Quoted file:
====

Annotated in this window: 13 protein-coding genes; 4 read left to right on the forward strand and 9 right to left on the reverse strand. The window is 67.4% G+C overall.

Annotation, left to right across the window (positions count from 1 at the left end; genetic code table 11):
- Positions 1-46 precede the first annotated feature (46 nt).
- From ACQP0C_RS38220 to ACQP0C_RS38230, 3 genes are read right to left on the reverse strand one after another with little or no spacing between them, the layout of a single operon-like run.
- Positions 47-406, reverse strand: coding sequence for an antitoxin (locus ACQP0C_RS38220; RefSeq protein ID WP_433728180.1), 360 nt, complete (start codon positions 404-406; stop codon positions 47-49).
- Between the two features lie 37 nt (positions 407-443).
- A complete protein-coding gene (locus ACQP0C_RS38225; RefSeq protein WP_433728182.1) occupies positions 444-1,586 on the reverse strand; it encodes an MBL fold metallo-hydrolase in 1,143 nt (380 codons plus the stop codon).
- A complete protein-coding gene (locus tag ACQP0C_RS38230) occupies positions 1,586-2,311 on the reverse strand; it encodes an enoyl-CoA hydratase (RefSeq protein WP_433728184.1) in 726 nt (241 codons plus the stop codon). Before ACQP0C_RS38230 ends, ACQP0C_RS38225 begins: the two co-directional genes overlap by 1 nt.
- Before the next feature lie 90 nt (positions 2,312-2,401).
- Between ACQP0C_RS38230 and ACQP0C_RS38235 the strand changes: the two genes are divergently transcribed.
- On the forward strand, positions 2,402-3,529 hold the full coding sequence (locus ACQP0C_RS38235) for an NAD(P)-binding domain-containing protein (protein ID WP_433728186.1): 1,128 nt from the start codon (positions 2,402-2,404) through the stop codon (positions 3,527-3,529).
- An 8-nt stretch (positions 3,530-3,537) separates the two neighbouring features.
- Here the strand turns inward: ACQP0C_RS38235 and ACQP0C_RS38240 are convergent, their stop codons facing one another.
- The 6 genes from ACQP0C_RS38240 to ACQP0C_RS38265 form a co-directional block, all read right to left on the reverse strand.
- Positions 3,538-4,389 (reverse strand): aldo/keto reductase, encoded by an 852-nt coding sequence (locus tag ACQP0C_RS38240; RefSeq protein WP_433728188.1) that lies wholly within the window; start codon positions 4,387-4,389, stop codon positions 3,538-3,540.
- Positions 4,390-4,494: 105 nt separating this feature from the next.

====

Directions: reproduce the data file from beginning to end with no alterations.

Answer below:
Annotated in this window: 13 protein-coding genes; 4 read left to right on the forward strand and 9 right to left on the reverse strand. The window is 67.4% G+C overall.

Annotation, left to right across the window (positions count from 1 at the left end; genetic code table 11):
- Positions 1-46 precede the first annotated feature (46 nt).
- From ACQP0C_RS38220 to ACQP0C_RS38230, 3 genes are read right to left on the reverse strand one after another with little or no spacing between them, the layout of a single operon-like run.
- Positions 47-406, reverse strand: coding sequence for an antitoxin (locus ACQP0C_RS38220; RefSeq protein ID WP_433728180.1), 360 nt, complete (start codon positions 404-406; stop codon positions 47-49).
- Between the two features lie 37 nt (positions 407-443).
- A complete protein-coding gene (locus ACQP0C_RS38225; RefSeq protein WP_433728182.1) occupies positions 444-1,586 on the reverse strand; it encodes an MBL fold metallo-hydrolase in 1,143 nt (380 codons plus the stop codon).
- A complete protein-coding gene (locus tag ACQP0C_RS38230) occupies positions 1,586-2,311 on the reverse strand; it encodes an enoyl-CoA hydratase (RefSeq protein WP_433728184.1) in 726 nt (241 codons plus the stop codon). Before ACQP0C_RS38230 ends, ACQP0C_RS38225 begins: the two co-directional genes overlap by 1 nt.
- Before the next feature lie 90 nt (positions 2,312-2,401).
- Between ACQP0C_RS38230 and ACQP0C_RS38235 the strand changes: the two genes are divergently transcribed.
- On the forward strand, positions 2,402-3,529 hold the full coding sequence (locus ACQP0C_RS38235) for an NAD(P)-binding domain-containing protein (protein ID WP_433728186.1): 1,128 nt from the start codon (positions 2,402-2,404) through the stop codon (positions 3,527-3,529).
- An 8-nt stretch (positions 3,530-3,537) separates the two neighbouring features.
- Here the strand turns inward: ACQP0C_RS38235 and ACQP0C_RS38240 are convergent, their stop codons facing one another.
- The 6 genes from ACQP0C_RS38240 to ACQP0C_RS38265 form a co-directional block, all read right to left on the reverse strand.
- Positions 3,538-4,389 (reverse strand): aldo/keto reductase, encoded by an 852-nt coding sequence (locus tag ACQP0C_RS38240; RefSeq protein WP_433728188.1) that lies wholly within the window; start codon positions 4,387-4,389, stop codon positions 3,538-3,540.
- Positions 4,390-4,494: 105 nt separating this feature from the next.